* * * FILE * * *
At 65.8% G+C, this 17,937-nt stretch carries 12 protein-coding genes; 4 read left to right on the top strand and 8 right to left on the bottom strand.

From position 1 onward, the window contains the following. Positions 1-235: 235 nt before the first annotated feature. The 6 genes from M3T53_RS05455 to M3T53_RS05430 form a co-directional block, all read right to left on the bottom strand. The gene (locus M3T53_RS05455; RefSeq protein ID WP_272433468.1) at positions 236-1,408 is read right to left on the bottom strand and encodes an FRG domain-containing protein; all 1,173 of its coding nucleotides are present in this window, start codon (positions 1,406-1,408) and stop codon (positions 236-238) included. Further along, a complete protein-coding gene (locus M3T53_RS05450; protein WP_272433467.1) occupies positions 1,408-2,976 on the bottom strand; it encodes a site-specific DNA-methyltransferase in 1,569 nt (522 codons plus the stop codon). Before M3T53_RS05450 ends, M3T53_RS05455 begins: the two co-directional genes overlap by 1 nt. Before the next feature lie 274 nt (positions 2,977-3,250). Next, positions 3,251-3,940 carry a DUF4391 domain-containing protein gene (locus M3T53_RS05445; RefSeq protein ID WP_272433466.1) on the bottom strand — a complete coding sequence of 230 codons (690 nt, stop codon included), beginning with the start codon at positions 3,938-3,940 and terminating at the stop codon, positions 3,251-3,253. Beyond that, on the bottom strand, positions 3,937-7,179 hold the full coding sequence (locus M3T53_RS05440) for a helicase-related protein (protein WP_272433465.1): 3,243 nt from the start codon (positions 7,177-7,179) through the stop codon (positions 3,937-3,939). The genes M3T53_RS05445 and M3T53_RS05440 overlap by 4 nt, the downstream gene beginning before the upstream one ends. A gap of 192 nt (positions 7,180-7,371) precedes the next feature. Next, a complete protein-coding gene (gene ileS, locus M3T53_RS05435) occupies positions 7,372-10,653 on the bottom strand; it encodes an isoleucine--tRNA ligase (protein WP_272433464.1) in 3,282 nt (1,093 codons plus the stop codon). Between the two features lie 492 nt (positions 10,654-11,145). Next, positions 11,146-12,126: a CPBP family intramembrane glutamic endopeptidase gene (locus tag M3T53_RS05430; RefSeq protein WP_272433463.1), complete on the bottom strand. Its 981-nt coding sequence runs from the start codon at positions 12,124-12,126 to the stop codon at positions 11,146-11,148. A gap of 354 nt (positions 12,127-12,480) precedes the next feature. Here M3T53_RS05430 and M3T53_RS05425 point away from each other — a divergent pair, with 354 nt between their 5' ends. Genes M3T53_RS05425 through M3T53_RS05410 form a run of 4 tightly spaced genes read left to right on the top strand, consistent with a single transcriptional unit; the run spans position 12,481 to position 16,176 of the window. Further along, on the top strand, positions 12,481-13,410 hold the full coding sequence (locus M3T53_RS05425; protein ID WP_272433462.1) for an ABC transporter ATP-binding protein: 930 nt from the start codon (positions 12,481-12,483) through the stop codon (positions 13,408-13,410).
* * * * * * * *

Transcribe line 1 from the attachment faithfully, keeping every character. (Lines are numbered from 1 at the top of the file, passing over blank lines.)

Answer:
At 65.8% G+C, this 17,937-nt stretch carries 12 protein-coding genes; 4 read left to right on the top strand and 8 right to left on the bottom strand.